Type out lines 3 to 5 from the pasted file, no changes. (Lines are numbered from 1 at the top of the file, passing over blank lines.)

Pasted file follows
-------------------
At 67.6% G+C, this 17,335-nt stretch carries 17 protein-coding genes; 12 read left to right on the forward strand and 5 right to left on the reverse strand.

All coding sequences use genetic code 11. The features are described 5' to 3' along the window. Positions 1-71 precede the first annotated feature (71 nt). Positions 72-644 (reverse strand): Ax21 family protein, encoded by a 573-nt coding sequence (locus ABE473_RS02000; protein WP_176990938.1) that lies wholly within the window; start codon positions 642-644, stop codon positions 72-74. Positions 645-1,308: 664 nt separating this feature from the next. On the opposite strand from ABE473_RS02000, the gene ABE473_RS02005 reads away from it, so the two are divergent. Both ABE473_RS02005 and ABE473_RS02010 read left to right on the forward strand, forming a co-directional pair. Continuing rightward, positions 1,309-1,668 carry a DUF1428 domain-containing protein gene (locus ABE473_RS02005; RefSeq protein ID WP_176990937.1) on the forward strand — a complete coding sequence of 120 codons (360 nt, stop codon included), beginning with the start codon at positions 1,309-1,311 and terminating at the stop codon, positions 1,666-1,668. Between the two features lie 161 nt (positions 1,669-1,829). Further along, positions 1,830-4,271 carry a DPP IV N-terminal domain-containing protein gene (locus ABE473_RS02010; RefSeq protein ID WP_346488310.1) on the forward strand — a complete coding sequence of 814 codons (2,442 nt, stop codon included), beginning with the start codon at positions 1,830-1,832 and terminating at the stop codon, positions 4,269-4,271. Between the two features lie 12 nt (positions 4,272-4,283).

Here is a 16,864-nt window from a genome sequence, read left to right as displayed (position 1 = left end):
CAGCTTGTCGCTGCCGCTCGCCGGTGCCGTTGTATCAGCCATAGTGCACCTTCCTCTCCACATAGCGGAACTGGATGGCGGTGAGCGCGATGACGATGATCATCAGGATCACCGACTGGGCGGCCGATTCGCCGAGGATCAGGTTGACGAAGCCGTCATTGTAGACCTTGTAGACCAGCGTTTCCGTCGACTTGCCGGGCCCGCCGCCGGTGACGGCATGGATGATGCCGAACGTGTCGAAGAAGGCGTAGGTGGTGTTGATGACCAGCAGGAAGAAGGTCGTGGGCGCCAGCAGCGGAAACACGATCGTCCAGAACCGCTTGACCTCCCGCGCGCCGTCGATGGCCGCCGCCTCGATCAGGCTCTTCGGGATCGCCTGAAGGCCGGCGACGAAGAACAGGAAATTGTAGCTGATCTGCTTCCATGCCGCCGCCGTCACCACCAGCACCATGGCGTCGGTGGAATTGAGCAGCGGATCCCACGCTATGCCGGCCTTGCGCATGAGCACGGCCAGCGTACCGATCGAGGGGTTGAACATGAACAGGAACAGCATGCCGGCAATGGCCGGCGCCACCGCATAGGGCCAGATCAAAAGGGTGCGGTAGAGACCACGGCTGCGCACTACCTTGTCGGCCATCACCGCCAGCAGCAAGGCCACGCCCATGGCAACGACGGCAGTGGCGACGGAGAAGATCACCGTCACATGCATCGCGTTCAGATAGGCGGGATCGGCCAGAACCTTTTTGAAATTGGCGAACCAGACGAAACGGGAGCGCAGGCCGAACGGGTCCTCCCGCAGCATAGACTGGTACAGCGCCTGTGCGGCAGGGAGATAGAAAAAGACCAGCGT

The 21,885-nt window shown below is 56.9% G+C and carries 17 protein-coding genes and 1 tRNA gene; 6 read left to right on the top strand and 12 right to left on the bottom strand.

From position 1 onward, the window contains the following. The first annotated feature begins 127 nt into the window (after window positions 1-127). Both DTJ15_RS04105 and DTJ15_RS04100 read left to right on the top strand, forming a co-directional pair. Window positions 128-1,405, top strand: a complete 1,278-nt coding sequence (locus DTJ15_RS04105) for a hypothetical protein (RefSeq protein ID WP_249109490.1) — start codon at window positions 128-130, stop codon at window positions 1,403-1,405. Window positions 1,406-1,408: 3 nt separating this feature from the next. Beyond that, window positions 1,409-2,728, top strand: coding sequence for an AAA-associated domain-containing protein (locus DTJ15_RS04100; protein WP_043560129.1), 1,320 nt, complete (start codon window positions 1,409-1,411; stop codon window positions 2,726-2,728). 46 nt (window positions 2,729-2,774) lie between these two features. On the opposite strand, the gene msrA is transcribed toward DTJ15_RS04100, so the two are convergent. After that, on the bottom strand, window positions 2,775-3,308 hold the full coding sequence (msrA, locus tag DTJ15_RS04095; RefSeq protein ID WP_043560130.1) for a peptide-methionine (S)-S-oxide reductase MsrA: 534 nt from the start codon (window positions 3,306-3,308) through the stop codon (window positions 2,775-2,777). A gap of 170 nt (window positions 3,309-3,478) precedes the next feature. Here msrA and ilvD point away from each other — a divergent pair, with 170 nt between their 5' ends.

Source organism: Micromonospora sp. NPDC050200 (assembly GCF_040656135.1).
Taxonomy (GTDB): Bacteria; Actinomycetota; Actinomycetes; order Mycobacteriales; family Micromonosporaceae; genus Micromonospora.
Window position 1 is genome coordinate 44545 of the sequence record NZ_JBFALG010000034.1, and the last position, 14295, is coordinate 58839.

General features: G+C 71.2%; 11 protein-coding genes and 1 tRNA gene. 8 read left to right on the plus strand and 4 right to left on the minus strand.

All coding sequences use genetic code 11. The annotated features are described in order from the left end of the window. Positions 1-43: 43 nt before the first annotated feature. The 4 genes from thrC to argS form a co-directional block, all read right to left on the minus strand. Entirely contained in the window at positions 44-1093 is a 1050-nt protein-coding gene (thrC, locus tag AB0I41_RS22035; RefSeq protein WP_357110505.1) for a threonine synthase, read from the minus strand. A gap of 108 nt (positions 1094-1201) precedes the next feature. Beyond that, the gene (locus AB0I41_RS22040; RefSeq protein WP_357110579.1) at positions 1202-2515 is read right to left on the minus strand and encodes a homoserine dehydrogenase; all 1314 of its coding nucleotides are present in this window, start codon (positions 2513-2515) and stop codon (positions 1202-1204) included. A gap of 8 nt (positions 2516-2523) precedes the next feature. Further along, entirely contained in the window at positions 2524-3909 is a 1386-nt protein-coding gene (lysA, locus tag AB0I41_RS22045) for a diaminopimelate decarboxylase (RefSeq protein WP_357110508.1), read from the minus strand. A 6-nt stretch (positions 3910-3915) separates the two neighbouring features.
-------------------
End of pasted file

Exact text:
Here is a 16,864-nt window from a genome sequence, read left to right as displayed (position 1 = left end):
CAGCTTGTCGCTGCCGCTCGCCGGTGCCGTTGTATCAGCCATAGTGCACCTTCCTCTCCACATAGCGGAACTGGATGGCGGTGAGCGCGATGACGATGATCATCAGGATCACCGACTGGGCGGCCGATTCGCCGAGGATCAGGTTGACGAAGCCGTCATTGTAGACCTTGTAGACCAGCGTTTCCGTCGACTTGCCGGGCCCGCCGCCGGTGACGGCATGGATGATGCCGAACGTGTCGAAGAAGGCGTAGGTGGTGTTGATGACCAGCAGGAAGAAGGTCGTGGGCGCCAGCAGCGGAAACACGATCGTCCAGAACCGCTTGACCTCCCGCGCGCCGTCGATGGCCGCCGCCTCGATCAGGCTCTTCGGGATCGCCTGAAGGCCGGCGACGAAGAACAGGAAATTGTAGCTGATCTGCTTCCATGCCGCCGCCGTCACCACCAGCACCATGGCGTCGGTGGAATTGAGCAGCGGATCCCACGCTATGCCGGCCTTGCGCATGAGCACGGCCAGCGTACCGATCGAGGGGTTGAACATGAACAGGAACAGCATGCCGGCAATGGCCGGCGCCACCGCATAGGGCCAGATCAAAAGGGTGCGGTAGAGACCACGGCTGCGCACTACCTTGTCGGCCATCACCGCCAGCAGCAAGGCCACGCCCATGGCAACGACGGCAGTGGCGACGGAGAAGATCACCGTCACATGCATCGCGTTCAGATAGGCGGGATCGGCCAGAACCTTTTTGAAATTGGCGAACCAGACGAAACGGGAGCGCAGGCCGAACGGGTCCTCCCGCAGCATAGACTGGTACAGCGCCTGTGCGGCAGGGAGATAGAAAAAGACCAGCGT

The 21,885-nt window shown below is 56.9% G+C and carries 17 protein-coding genes and 1 tRNA gene; 6 read left to right on the top strand and 12 right to left on the bottom strand.